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In the last few years, however, many seasoned investors have altered their plans for no other reason than being caught up in the worries. This year leads the pack in that regard. A run to new highs early in the year met with the first mention of trade issues. A correction that was said to be the start of the next bear market. A run back to new highs and then it’s time to complain that the Fed is on a mission to bring the economy to recession and more trade talk added to that conclusion. The complaining continues now with the chant that nothing seems to be working.

Well, I am not so sure about that. Perhaps for those that make calls for S&P 3,000, then change to S&P 2,200, and now reverse course again, nothing is working. If they actually followed that whipsaw strategy for the first eleven months of the year, it is easy to see their frustration. On the other hand, anyone that has been patient, watched the price action, never getting too high or low with their emotions has survived the extremes.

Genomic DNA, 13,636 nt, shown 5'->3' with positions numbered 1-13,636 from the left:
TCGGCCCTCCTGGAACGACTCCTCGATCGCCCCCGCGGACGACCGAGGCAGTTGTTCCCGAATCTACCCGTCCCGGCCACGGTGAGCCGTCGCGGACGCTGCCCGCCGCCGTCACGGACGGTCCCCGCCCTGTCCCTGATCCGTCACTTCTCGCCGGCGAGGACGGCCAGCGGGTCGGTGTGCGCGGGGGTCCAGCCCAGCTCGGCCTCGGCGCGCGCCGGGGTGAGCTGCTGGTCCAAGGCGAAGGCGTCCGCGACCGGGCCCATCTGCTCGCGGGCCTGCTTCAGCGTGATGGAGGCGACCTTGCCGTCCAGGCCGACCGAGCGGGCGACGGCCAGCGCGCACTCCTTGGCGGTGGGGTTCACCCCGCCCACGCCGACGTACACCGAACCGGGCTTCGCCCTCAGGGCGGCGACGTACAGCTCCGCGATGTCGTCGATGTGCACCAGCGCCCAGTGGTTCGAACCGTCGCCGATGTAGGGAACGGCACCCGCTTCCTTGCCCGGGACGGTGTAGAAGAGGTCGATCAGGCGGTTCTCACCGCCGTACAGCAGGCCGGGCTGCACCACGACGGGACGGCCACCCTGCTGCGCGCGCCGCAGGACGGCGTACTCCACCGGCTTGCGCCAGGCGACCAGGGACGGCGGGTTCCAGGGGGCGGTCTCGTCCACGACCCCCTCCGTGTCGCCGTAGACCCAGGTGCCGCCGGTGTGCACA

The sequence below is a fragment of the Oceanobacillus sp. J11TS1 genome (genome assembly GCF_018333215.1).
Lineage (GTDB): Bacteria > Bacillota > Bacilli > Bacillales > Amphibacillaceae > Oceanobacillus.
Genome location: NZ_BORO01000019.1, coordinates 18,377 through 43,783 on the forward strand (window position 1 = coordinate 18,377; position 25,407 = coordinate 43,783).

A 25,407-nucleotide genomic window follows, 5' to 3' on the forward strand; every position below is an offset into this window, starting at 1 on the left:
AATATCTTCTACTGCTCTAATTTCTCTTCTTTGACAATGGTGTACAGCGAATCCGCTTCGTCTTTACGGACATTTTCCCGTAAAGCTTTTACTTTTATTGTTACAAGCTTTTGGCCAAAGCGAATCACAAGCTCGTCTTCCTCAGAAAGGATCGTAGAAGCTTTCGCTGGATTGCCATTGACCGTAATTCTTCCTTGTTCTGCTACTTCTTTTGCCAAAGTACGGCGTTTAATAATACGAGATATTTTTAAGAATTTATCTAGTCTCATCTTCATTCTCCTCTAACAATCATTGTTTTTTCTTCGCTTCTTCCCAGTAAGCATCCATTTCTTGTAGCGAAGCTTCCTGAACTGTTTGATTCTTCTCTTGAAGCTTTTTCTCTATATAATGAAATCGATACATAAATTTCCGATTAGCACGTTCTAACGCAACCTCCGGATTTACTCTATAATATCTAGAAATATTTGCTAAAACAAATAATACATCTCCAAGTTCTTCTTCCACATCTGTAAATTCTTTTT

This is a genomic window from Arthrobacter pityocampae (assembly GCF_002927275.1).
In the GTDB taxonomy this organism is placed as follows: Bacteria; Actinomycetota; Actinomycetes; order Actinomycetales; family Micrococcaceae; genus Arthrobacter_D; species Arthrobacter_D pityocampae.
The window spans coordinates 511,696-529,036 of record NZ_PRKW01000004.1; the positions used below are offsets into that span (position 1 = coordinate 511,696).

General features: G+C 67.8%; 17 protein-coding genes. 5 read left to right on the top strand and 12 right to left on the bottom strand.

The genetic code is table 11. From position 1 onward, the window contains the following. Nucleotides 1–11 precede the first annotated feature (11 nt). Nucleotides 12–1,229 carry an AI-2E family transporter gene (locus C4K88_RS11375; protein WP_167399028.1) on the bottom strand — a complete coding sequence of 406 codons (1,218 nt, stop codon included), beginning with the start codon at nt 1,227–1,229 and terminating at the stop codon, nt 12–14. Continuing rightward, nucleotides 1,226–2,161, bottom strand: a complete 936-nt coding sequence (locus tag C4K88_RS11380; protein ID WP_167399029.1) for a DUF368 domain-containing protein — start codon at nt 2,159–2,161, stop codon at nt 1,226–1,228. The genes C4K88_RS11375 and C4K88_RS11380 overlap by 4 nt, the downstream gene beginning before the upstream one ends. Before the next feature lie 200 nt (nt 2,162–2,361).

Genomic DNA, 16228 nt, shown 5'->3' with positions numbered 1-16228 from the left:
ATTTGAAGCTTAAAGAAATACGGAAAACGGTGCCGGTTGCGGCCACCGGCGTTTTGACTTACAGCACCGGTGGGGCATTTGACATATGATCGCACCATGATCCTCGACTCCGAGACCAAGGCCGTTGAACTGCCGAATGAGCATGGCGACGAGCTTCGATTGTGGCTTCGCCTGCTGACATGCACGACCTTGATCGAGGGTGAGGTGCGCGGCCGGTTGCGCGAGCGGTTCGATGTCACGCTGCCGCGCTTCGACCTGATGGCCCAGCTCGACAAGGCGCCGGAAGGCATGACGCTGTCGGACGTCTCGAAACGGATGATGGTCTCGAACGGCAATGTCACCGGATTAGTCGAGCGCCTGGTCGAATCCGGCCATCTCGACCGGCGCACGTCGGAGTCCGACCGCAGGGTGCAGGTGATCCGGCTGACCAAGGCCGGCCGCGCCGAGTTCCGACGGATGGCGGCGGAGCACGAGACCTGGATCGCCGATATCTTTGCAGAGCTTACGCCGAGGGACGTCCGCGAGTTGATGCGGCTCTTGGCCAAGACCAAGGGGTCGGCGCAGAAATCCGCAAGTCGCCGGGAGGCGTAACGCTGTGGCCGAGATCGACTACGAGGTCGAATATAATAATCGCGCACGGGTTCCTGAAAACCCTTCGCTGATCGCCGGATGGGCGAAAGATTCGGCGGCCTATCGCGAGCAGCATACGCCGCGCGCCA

There is no shortage of strategies and/or indicators to follow. Successful investors should lean to one that will not have leave them prey to emotional swings on every 5-10% move in the indices. It also means they should employ the traits every successful investor possesses. Flexibility in an approach, be open minded and confident. When I see a plan change because of ONE issue or because ONE indicator has changed, it tells me blinders are in place.

The investment community has this penchant for taking the easy way out. That leads to mistakes. Of course, then it becomes routine to blame the issues for their mistakes. That would not happen if their plan was grounded instead of being influenced by every headline and every indicator.